Upper atmosphere detonation of “stones” (stony asteroids) and “irons” (iron asteroids), <3% which penetrate to surface, with yield <10 megatonnes occurs daily.
Iron rich meteorites exploding in the atmosphere won't cause massive amount of aerosols - the density is too high for the particles to stay airborne even in atomic sizes (CO2 molar mass - 44, iron molar mass - 56). They actually may contribute to an algal bloom by fertilisation. Nope, little to no effect, even if daily.
Meteorites less than and equal to 75m with 10-100MT yield impact annually. Irons make craters up to 1.5km in diameter (Barringer Crater); Stones produce air-bursts (Tunguska). Land impacts could destroy areas the size of a city (Washington, London, Moscow.)
Meh, unpleasant if you live nearby, but the impact has limited effects on geography or ecology. The affected vegetation will regrow in 20y tops and 500000 visible craters may appear cute from airplane but won't change the geography.
Irons and stones up to 160m in diameter produce ground-bursts every 10 years. 100-1,000MT yield, 3km crater. Ocean impacts produce significant tsunamis. Land impacts destroy areas the size of a large urban area (New York, Tokyo).
We are in the Krakatoa eruption energy range (200 MT).
About the same ecological impact as the previous category. May create areas improper for vegetation on 100y scale, but still no dice for climate change, much less for an extinction event.
Geographic changes? Well, Earth has about 1500 volcanoes that erupted in the last 10000 or so years, another 48000 craters in 500,000 years won't make a too much of a difference. We're also in the range of 9 Richter scale earthquakes. which can cause permanent changes in ground topography, but not the geography.
Objects up to 350m with 1,000-10,000MT yield impact every 100 years. Ocean-wide tsunamis are produced by ocean impacts. Land impacts leave 6km craters and destroy areas the size of a small state (Delaware, Estonia).
Moving up the scale, the things get a bit unclear:
The energy Earth receives from Sun every day is 430e18J.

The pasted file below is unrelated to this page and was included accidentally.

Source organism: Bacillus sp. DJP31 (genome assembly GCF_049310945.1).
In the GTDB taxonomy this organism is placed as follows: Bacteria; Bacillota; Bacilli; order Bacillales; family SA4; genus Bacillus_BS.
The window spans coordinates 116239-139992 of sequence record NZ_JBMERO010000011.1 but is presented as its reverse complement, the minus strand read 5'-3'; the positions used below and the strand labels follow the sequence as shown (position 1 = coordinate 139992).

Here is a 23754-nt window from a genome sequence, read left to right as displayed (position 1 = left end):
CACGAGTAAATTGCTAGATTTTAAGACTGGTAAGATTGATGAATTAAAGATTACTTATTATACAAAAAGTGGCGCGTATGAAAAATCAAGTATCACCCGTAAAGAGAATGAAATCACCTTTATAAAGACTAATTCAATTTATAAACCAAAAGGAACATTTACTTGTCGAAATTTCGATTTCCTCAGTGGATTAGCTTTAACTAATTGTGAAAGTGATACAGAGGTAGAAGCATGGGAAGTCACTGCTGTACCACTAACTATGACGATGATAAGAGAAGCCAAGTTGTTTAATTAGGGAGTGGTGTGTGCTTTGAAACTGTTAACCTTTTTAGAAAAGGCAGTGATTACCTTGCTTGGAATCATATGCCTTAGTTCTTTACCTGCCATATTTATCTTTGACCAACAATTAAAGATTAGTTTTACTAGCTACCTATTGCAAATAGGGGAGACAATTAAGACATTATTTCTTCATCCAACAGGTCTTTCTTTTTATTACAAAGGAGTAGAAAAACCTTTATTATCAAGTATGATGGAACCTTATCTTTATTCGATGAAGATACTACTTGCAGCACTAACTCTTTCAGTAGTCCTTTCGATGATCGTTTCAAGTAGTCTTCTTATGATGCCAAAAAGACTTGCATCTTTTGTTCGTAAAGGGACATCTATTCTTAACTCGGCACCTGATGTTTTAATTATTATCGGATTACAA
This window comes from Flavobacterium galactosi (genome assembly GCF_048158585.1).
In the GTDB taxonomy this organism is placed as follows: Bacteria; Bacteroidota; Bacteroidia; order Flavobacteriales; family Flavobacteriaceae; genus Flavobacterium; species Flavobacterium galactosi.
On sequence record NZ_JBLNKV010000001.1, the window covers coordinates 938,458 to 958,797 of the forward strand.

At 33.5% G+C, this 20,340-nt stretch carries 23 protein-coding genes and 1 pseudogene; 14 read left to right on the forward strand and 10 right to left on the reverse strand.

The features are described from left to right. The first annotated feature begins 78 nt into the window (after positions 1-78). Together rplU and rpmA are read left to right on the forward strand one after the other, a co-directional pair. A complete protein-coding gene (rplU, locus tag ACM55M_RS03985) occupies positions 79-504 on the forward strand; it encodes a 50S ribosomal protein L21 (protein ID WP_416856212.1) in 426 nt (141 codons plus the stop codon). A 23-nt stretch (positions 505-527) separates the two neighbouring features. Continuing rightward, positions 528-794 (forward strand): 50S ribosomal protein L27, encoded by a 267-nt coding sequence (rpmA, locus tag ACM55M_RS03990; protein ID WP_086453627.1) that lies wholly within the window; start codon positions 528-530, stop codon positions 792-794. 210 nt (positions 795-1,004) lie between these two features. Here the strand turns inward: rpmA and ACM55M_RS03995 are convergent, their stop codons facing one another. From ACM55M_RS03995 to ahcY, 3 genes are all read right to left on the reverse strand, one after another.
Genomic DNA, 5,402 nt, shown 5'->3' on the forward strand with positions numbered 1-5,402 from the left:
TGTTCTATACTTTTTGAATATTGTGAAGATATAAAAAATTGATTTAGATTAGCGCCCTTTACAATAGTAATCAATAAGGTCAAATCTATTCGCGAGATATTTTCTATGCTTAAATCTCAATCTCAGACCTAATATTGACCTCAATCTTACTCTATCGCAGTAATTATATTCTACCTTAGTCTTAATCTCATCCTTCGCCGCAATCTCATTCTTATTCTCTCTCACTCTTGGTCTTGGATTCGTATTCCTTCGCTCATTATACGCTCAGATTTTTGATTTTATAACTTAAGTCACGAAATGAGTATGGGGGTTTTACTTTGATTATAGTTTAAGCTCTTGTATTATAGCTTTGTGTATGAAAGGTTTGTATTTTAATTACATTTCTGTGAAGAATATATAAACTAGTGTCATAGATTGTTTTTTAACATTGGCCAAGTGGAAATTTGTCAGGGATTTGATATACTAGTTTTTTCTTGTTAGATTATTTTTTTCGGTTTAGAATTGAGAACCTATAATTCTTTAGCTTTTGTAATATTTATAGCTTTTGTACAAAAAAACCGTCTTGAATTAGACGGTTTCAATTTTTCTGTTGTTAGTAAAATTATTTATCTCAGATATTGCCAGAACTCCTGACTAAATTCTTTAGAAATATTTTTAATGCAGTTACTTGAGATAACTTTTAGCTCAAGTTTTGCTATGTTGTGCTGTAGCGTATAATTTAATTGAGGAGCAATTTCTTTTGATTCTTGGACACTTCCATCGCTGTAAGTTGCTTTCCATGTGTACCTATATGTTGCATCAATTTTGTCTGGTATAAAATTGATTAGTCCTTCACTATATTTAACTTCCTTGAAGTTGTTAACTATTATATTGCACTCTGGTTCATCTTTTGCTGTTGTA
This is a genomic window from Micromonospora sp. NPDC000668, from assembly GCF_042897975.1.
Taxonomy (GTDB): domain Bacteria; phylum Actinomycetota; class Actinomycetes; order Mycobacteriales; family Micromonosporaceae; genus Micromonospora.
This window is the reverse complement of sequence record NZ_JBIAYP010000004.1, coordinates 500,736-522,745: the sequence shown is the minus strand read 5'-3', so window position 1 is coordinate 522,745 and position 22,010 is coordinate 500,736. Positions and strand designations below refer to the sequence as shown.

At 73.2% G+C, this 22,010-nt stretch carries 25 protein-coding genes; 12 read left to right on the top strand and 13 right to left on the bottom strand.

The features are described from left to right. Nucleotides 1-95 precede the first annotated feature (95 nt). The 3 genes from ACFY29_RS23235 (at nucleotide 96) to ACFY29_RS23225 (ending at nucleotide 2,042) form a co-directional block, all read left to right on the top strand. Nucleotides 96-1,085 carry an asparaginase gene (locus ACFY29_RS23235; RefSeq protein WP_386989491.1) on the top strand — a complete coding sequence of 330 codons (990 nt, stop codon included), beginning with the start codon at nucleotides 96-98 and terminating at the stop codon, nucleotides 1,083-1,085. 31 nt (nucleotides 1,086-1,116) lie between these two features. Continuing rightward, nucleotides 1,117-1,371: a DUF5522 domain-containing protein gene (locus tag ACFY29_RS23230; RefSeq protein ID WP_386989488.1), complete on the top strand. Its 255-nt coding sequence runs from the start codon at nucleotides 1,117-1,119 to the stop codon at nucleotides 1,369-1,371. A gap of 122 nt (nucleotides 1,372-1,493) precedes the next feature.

1Mt TNT is 4.18e15J. 1000 - 10,000Mt TNT is 4.18e18J - 41.8e18J. Or 1-10% of daily Earth energy intake. In one go, concentrated - at the max end of the range, non-trivial percentage of the energy will go into high speed ejecta and IR radiation, some probably leaving Earth, but the rest will stay with us.
that Chicxulub was simply ginormous at 11-80km diameter - well over the 350m in the question. Didn't cause major geographical changes (the crater itself is only 200km in diameter) but the impact winter would have been horrendous. Glad to see it excluded from the question.
99942 Apophis - estimated at 370m with an approx energy impact of 1,200 megatons. Hitting a sedimentary formation, estimated to create a 5.1-kilometre impact crater; or an incoherent short-range tsunami with a potential destructive radius of roughly 1,000 kilometres. The impact is estimated as survivable for the humanity, without triggering an impact winter
Torino scale lists some other potential impactors, unfortunately not many of them have estimations on the effect they'll have (e.g. (415029)_2011_UL21 - 2.5km, (242450)_2004_QY2 - 5.5km)
So, at the lower end of the scale, no impact winter, significant chance in the local topology extending to 1000km, low probability of modifying the tectonic plate dynamics. Due to the "1 in a century frequency", the vegetation is going to survive and recover.
At the higher end of the scale? Well, I don't know, nasty things may happen given enough such events, I doubt it will lead to total extinction though.